Many web applications and services depend upon databases. Chances are, your business depends on web applications and services. If you don't want to set up a dedicated server to host a remote database, you can always go with a containerized solution. Although this might not be the best option for apps that scale to enterprise levels, for medium sized and smaller instances, this could be a real boon, especially for those without the hardware available to use as a dedicated database server.
To alleviate this headache, I'm going to walk you through the process of deploying a MySQL Docker container, such that you can then connect to it from other containers or applications. I will assume you already have Docker up and running. Although I will be demonstrating this on the Ubuntu 16.10 Server platform, the steps will be the same, regardless of operating system (so long as Docker is running).
And now, let's deploy.
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Pulling the image
The first thing you must do is pull down the correct image. I'm going to go with the latest release of MySQL. Do note, if you have a need for a specific release, you can swap out the latest tag with the likes of 5.5, 5.6, 5.7, 8.0.
In order to pull the MySQL Docker image down, issue the command:
docker pull mysql/mysql-server:latest
NOTE: The above command must be issued by a user that is a member of the docker group. If you do not have a user in that group, issue the command sudo usermod -a -G docker USERNAME (Where USERNAME is the name of the user to add). Once the command completes, logout and log back in and you should be good to go.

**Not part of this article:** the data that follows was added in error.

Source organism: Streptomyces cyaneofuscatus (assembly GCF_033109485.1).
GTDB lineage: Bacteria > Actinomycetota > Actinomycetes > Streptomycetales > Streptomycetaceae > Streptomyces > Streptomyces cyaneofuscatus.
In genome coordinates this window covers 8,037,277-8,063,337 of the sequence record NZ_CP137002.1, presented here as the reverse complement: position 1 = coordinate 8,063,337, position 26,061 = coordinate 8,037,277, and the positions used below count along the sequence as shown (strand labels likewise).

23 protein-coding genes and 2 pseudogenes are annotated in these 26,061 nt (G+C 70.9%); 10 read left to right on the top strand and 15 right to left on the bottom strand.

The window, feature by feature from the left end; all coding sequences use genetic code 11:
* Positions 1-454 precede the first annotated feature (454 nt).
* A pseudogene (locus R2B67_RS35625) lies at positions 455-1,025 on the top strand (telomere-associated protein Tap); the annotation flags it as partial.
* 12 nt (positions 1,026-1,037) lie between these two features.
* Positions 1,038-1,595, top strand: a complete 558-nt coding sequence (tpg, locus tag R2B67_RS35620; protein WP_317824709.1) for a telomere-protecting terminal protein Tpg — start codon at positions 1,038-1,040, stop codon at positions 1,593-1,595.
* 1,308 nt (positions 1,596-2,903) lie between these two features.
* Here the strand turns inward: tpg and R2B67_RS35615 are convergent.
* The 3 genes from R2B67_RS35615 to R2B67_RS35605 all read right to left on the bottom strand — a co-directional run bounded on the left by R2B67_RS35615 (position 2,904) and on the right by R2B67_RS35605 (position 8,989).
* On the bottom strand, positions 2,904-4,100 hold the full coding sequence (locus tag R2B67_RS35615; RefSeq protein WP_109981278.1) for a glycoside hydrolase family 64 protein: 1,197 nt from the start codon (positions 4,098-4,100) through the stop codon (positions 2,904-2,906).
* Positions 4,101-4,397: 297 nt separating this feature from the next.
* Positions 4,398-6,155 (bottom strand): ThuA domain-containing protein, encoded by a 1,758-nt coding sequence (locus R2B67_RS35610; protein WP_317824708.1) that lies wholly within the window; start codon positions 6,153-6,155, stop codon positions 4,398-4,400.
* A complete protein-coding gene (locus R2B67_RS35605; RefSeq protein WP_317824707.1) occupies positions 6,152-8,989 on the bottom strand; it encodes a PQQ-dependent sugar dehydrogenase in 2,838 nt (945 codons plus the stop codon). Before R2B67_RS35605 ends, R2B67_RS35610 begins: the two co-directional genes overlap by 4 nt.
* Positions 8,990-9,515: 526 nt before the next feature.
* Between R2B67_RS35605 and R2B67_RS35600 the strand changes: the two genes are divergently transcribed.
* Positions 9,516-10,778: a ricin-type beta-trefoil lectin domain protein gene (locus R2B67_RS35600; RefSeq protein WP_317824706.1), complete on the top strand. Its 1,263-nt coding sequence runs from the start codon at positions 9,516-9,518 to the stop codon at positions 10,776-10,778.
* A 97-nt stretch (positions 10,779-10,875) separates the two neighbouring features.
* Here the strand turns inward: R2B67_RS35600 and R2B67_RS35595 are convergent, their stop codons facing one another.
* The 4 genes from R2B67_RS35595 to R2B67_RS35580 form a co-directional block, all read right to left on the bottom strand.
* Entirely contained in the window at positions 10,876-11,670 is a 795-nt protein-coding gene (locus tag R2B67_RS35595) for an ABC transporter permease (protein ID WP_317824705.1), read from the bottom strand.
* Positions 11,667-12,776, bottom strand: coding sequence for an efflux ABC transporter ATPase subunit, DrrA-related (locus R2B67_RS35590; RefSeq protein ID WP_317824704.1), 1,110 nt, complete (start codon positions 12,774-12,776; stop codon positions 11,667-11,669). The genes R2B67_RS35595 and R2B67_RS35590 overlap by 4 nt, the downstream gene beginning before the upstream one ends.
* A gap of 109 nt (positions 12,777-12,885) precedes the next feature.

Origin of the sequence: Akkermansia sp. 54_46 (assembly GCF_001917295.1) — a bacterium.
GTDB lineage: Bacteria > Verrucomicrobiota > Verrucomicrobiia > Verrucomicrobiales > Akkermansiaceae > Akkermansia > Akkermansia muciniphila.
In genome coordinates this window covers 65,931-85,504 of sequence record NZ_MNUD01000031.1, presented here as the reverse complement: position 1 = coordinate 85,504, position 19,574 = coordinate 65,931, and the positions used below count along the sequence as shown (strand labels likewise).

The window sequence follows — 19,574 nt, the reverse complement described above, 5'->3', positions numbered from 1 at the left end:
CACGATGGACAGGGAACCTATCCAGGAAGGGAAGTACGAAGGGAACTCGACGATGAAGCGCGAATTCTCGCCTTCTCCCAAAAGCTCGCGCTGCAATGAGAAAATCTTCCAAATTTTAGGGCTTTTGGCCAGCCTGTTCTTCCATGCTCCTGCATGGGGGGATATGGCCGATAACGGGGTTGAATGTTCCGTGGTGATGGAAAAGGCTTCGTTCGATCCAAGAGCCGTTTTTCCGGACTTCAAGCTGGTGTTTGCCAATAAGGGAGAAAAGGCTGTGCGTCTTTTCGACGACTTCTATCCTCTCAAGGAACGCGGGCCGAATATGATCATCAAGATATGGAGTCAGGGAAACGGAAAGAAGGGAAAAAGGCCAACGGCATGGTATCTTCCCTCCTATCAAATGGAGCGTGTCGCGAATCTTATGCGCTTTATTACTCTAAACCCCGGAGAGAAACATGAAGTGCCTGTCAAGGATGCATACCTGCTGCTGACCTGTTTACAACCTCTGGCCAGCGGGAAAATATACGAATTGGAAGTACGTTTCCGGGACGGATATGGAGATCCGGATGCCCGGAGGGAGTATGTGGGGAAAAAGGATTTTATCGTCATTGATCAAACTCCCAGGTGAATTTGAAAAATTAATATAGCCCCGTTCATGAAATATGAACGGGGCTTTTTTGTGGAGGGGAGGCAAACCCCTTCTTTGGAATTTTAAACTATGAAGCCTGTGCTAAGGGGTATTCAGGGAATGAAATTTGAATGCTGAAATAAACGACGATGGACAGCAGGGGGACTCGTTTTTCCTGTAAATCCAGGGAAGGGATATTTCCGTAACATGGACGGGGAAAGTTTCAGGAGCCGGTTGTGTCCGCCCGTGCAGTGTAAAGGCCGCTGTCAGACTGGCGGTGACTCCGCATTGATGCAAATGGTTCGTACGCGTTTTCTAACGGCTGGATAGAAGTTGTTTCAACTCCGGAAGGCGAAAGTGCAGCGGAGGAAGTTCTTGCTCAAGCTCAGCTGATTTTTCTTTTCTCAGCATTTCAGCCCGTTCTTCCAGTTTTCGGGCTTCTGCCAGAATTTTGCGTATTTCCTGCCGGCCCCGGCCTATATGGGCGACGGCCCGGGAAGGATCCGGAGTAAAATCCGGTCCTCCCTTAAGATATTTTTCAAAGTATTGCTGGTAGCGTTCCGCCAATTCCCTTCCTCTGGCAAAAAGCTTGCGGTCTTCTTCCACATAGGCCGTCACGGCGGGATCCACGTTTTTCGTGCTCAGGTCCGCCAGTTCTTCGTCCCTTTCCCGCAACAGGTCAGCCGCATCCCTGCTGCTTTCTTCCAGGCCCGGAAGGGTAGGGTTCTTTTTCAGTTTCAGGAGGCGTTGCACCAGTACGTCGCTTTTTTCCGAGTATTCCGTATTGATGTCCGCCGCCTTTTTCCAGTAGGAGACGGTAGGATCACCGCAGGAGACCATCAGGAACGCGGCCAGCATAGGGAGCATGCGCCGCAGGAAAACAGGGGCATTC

Deploying the container
With the MySQL image on your machine, it's time to deploy the container. This is completed with the command:
docker run --name=mysql01 -d mysql/mysql-server:latest
In the above command, I've named my container mysql01. You can name your container whatever you like.
At this point, you can issue the command docker ps to see your MySQL container running (Figure A).
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The MySQL password
When you install MySQL on a Linux machine, you will either be prompted to create a database admin password during or after installation. However, we have just deployed a Docker container that already has the database installed and running. How do we make use of that database without having set a password? Fortunately, it's actually quite easy. During the deployment, a random password will have been generated for you to use. To see that password, issue the command:
docker logs mysql01
From within the output of that command, you will see the root user password for MySQL (Figure B).
Logging into the MySQL Server
The next thing you will need to do is log into the containerized server. This can be done with the command:
docker exec -it mysql01 mysql -uroot -p
You will be prompted for the root user's password. Use the password revealed by the docker logs mysql01 command. Once within the MySQL server, you can then change the password with the command:
ALTER USER 'root'@'localhost' IDENTIFIED BY 'newpassword';
Where newpassword is the new password to be used. Exit from the MySQL shell with the command exit and you're ready to use your containerized MySQL database.
Welcome to the simplicity of containers
And that's all there is to setting up a MySQL container. If you don't have the spare hardware to set up a dedicated database server, or you simply need a database server for testing purposes, Docker makes the deployment of a containerized database server incredibly simple. Give this a go and see if it doesn't perfectly suit your needs.
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Jack Wallen is an award-winning writer for TechRepublic and Linux.com. He’s an avid promoter of open source and the voice of The Android Expert. For more news about Jack Wallen, visit his website jackwallen.com.